Wednesday, March 21, 2012

The Beast from 20,000 Fathoms

The Beast From 20,000 Fathoms (Eugène Lourié, 1953)  Ray Bradbury is associated—and credited in the film—but he didn't really write it, so much as inspire it—his short story "The Fog Horn" had just been published, and the producers had wanted him to do the screenplay, and a deal was struck, where the story's screen-rights were bought, and Bradbury feted in the posters.

Other than that, the story's an original—and it was truly original back in 1952, when it was produced—about atomic testing unthawing a prehistoric creature from the ice, which swims down the coast of North America, and decides to chew on The Big Apple—"Nice place to visit, but I wouldn't want to be squished there."  Yeah, yeah, there have been dozens of variations on the theme from dozens of countries of origin, but this one was the first, and hewed very close to the "Atomic dangers" theme that the movie used as a metaphor for the unnatural terror of The Bomb.

Atomic testing above the Arctic Circle, leads one of the scientists, Professor Tom Nesbitt (Paul Christian), a "nuclear physicist from New York"* to literally stumble upon a prehistoric lizard (designed, sculpted and animated by the brilliant Ray Harryhausen).  When he's found, babbling about "b-b-b-big lizard!" he's laughed off by the Army (represented by Kenneth Tobey, who would take on The Thing years later) and the scientific community, including Dr. Thurgood Ellston (a bubbly Cecil Kellaway, quite different from his malevolent warlock in I Married a Witch).  Only after a witness to a boat attack further down the North Atlantic Coast, corroborates the phylum of the critter do the pipe-smokers take an interest.  Vindicated, Nesbitt takes an interest in Ellston's lovely assistant (Paula Raymond), who sports wide lapels and even broader gestures—"Très  dramatique!" Nesbitt must think. 

Ellston concludes that the Beast must be making its way down the coast, given the flotsam and jetsam (and a distinct lack of witnesses) heading for the States.  Anticipating the Beast's arrival, he volunteers to take a diving bell to make observations, but, just before he can make measurements of the Creature's incisors, he becomes a victim of them.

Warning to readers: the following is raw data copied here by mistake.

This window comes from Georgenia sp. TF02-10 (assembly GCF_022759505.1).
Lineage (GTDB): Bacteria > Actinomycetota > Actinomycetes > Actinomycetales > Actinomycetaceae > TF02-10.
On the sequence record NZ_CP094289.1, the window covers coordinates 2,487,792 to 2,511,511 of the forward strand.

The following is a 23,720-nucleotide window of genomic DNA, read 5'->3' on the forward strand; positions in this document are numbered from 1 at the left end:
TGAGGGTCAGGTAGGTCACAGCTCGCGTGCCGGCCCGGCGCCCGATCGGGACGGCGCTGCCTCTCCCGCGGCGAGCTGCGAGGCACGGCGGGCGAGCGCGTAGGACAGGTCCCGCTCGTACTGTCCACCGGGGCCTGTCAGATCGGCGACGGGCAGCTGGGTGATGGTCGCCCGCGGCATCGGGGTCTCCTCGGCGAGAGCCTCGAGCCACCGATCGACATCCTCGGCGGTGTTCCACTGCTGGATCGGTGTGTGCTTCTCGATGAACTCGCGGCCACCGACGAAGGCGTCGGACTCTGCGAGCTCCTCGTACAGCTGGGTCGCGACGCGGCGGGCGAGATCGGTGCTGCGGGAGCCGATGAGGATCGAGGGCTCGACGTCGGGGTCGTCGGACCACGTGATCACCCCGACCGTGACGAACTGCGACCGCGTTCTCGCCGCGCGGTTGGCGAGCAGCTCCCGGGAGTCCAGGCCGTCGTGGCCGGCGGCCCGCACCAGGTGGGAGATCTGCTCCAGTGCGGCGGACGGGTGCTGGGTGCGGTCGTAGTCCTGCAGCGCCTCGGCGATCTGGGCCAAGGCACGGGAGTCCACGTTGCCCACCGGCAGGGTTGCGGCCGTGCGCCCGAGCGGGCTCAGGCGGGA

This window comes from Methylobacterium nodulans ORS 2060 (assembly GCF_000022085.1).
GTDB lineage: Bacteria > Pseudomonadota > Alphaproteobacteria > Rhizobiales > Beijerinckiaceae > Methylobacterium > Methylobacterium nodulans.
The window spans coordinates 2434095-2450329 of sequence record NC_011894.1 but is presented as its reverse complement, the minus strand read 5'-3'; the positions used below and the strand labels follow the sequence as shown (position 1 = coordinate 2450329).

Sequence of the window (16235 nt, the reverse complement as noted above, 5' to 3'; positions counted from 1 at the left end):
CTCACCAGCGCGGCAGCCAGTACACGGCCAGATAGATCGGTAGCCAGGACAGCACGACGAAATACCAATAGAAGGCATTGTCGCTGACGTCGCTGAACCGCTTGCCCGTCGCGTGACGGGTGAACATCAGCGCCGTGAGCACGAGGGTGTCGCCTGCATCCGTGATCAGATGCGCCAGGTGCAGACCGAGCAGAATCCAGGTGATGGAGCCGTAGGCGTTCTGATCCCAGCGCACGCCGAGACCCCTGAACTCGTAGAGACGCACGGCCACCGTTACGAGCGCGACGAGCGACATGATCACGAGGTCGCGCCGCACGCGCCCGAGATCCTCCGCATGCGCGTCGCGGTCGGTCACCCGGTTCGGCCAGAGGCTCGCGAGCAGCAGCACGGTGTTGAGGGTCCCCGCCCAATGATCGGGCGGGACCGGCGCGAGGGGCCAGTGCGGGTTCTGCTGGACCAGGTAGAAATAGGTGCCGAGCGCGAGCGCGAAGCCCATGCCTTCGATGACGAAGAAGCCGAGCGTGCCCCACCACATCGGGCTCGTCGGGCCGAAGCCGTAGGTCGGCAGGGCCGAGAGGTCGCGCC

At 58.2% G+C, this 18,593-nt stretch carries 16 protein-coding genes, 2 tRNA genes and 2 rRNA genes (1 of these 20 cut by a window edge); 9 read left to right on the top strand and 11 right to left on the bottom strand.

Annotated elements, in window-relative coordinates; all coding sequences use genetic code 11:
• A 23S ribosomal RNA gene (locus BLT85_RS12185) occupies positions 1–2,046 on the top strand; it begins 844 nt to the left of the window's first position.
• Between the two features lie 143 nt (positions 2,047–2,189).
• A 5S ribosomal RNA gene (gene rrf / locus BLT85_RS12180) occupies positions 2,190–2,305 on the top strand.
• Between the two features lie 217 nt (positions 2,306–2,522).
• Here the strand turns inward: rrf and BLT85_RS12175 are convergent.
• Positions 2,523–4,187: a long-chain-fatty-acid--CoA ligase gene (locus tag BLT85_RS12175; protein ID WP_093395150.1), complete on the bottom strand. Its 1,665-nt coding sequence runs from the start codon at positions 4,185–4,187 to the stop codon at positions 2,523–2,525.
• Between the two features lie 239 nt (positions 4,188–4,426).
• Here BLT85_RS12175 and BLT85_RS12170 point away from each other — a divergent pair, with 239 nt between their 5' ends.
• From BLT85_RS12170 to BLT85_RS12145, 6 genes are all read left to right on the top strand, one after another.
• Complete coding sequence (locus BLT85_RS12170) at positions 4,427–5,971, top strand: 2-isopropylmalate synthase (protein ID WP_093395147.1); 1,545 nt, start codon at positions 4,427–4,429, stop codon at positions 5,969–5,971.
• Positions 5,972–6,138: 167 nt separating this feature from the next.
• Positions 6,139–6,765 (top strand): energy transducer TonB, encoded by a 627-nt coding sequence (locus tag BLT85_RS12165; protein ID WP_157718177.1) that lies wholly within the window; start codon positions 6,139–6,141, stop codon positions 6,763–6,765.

Nuts.  We need another expert.

But, before they can find one diving-bell-size (and with the proper insurance), the big hurking lizard takes matters into his own claws, lurches out of the Hudson, up on the dock, scattering the local Union,** and taking a tour of Wall Street, squishing the more gutsy members of the NYPD (or the dumb ones not collecting their protection money) and any stray investment bankers (Oh, where was a Rhedosaurus during the Bush Administration?).  The Army manages to give the beast a bazooka tracheotomy, but (damn it!) turns out the thing bleeds toxic blood and all the front-line combatants start dropping in their tracks.

Okay.  Plan "B."

Good thing we have a French physicist in the cast, who decides that if he can get an Army sharp-shooter ("I've got a plan!  Let the Americans do it!") with a grenade launcher and toss some fissionable material into the grenade, they can fire it into the open neck-wound and microwave the thing from the inside  (Sounds safe to me!).  And just because its blundered into Coney Island and is trapped inside the giant flammable roller-coaster near high-intensity electrical lines, it seems like the perfect time to take one of the cars to the highest part of the coaster.

It's like anything; it's never easy.

Man, it's silly.  But it isn't pretentious—all the atomic speechifying is done at the beginning, saving the ending for roaring, roller-coasters and roasting rhedosaurs.  "The End" comes up so fast you don't have time to wonder if there's a garbage-strike on so they can pick the thing up on Tuesday.  And Harryhausen's stop-motion work is still amazing even in this age of CGI manipulation—it still amazes that he's got the dinosaur surrounded by roller-coaster at the same time he's combined it with live action footage—where does "it" stop and the film begin?  I know I'm "old school," but, man, I buy this  Harryhausen labor of love (done one frame at a time) over the most complexly rendered computer kerfluffle.  I'll take 20,000 Fathoms over 20,000 pixels any day.

Lighthouse Envy—The image inspired by Ray Bradbury's story

*Although judging from his accent, apparently New York has a "French Quarter."

** The incident isn't referenced in On the Waterfront.

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